“He’s a big businessman in town,” Oakley said.

Notably, the Ferris wheel isn’t Cofer’s only ongoing land-use dispute in the area; his company filed a lawsuit against the Town of Carolina Beach in November. It states the town uses some of its property next to the former Ferris wheel and challenges its claims to an easement.

PCD reached out to the town manager and legal counsel Charlotte Noel Fox for specifics about the easement’s location and how it was used by the town but did not receive an answer by press. 

In the November complaint, CB Land Holdings’ Attorney James K. Pendergrass Jr. of Pendergrass Law Firm, LLC, argued the easement rendered the property unmarketable.

Court documents obtained by PCD didn’t detail the town’s use of the disputed property, but the plaintiff’s exhibit labels a concrete road/sidewalk crossing the company’s land on lot ten of the parcel as “easement area.” Oakley told WHQR the suit involved “a portion of the eastern most concrete sidewalk in the Boardwalk area” adjacent to the Ferris wheel.

Murphy’s March 2022 permit application for the Ferris wheel lease included a shared use of sidewalk agreement with a site plan including the lot 10 sidewalk pictured in the suit. In the application Murphy wrote “amusement ride support leg” would be the proposed activity on the shared sidewalk.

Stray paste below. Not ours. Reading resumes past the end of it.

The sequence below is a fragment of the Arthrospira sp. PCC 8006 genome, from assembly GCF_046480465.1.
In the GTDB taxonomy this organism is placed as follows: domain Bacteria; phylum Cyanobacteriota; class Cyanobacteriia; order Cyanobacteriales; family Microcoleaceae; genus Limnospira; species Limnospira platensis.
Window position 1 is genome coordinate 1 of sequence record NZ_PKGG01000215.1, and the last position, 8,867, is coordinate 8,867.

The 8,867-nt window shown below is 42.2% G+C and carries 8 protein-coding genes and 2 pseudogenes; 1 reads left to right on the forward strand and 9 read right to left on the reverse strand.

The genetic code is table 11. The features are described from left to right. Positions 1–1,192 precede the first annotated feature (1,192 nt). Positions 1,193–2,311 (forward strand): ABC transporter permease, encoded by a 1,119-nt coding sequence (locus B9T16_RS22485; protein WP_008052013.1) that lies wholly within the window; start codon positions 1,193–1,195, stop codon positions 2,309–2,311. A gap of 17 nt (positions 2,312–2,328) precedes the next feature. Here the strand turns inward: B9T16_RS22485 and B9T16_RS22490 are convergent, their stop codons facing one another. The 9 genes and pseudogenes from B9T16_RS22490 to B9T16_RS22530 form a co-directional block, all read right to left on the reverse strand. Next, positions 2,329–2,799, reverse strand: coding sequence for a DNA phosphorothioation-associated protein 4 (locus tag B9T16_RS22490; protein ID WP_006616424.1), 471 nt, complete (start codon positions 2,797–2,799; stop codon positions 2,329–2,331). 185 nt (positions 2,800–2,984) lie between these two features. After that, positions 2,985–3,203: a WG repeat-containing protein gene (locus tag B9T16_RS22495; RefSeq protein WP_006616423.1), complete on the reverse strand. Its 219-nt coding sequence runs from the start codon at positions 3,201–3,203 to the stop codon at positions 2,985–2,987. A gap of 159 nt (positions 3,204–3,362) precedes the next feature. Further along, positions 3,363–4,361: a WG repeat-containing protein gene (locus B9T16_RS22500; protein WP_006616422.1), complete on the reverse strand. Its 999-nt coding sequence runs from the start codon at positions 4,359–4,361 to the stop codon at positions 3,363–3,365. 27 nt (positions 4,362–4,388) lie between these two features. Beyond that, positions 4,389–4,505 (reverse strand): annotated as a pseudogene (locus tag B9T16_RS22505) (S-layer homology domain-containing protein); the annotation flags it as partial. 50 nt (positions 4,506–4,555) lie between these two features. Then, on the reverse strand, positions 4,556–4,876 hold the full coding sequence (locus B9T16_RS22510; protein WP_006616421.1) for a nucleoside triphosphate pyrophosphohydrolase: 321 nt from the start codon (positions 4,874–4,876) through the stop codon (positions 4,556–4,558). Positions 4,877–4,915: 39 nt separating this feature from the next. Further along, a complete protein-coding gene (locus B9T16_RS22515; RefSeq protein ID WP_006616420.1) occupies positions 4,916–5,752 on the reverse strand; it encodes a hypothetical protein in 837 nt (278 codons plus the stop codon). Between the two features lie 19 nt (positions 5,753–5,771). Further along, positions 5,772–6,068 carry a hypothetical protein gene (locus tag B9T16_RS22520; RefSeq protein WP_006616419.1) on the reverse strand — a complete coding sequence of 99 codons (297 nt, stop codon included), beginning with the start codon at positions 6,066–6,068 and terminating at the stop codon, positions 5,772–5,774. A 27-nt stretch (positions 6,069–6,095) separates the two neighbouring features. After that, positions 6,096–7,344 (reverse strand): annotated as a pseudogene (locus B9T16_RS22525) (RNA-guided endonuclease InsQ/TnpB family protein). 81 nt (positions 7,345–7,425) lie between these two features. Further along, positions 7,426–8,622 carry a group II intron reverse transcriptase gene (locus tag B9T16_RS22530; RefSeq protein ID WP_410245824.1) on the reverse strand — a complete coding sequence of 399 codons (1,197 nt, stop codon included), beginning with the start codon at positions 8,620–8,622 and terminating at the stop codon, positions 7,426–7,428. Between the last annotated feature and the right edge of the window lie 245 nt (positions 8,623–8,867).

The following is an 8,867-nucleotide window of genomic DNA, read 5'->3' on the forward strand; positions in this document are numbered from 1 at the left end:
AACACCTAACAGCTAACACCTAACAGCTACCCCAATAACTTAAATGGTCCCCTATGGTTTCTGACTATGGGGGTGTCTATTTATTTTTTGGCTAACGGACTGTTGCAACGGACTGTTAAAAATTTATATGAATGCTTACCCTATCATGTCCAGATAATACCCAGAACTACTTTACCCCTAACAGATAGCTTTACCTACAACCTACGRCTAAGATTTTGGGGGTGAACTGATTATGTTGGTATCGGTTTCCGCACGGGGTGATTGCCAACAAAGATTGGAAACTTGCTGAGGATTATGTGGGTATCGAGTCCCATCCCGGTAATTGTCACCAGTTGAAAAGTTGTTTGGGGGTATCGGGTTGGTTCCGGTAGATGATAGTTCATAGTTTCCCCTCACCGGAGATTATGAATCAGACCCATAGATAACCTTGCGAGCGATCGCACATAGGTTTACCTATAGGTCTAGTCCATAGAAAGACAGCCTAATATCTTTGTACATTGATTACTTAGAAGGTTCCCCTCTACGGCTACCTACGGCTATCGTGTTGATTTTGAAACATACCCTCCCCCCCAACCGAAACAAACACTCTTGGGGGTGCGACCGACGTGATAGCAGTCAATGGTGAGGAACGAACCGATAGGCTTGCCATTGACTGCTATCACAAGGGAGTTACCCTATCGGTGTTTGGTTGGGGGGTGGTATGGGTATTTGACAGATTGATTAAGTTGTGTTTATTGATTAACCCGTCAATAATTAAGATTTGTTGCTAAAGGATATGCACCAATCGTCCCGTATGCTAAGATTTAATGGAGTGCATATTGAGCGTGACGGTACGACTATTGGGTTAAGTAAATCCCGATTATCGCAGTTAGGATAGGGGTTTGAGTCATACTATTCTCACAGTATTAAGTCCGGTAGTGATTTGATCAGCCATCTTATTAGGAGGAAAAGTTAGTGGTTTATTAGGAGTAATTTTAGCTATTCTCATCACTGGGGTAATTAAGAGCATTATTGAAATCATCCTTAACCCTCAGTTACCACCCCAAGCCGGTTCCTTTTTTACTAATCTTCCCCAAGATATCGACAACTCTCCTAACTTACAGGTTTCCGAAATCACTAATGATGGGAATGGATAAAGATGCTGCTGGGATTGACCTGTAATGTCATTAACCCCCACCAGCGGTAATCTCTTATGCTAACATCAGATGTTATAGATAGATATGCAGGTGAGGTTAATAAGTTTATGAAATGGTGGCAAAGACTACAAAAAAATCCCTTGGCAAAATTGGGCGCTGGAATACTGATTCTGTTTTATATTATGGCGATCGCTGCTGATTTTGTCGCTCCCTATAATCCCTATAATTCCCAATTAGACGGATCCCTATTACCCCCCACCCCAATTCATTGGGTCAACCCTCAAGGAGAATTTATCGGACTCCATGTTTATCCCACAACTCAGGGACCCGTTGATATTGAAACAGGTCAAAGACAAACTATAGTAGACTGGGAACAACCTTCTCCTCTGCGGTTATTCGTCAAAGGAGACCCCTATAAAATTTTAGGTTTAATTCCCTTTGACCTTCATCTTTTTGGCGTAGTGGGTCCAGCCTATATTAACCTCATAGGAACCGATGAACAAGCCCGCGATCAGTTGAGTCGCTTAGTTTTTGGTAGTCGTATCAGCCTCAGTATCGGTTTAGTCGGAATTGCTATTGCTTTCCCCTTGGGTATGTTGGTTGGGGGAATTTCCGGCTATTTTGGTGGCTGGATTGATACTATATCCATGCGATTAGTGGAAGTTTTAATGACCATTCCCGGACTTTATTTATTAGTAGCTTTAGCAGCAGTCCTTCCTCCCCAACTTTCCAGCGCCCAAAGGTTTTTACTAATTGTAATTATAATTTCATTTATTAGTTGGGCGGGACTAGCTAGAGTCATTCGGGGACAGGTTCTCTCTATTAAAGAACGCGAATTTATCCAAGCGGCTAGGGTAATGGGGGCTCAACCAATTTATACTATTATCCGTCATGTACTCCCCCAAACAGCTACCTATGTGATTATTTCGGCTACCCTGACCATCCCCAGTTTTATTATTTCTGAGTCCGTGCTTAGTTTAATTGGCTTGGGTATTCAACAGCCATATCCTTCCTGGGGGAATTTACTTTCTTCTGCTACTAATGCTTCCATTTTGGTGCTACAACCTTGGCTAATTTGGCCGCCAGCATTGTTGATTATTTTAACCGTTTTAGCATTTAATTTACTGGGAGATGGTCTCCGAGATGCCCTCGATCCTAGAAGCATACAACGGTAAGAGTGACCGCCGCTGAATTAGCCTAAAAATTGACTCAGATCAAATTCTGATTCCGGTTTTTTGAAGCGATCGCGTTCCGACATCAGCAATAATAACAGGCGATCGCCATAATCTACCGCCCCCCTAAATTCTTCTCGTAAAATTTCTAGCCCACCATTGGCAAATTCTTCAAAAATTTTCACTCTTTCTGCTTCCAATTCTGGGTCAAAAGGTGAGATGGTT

Asked about any potential connection between the easement suit and leasing dispute, Murphy told PCD “there’s no connection between the two” and he had “no further information on it.” 

PCD asked the town manager and mayor if the litigation put strain on the town’s relationship with the firm as it negotiated the Ferris wheel leasing agreement. Oakley said he tried to keep the issues separate and that he didn’t believe the suit hurt the parties’ relationship.

Barbee said he wasn’t “100% briefed” on the lawsuit, but believed issues weren’t directly related and the contention underlying the suit had been ongoing before current council members took office. 

“Anytime you have lawsuits between parties, it makes the relationship more complex,” Barbee said. “But I don’t think it’s really factoring into this Ferris wheel lease decision at all.”

Barbee said there was no “bad blood” and expressed frustration he’d seen the situation misrepresented on social media. He pointed to residents mistakenly believing the town owns the Ferris wheel and intentionally removing it, in contrast to the councils’ desire to see the amusement ride return.

“If we could just get a group of these people together, I think it would be a simple solution,” he said.

Ed Note: This article has been corrected to accurately quote Mayor Lynn Barbee’s use of the word “lawsuits” rather than “losses”. Port City Daily regrets this error.

Tips or comments? Email journalist Peter Castagno at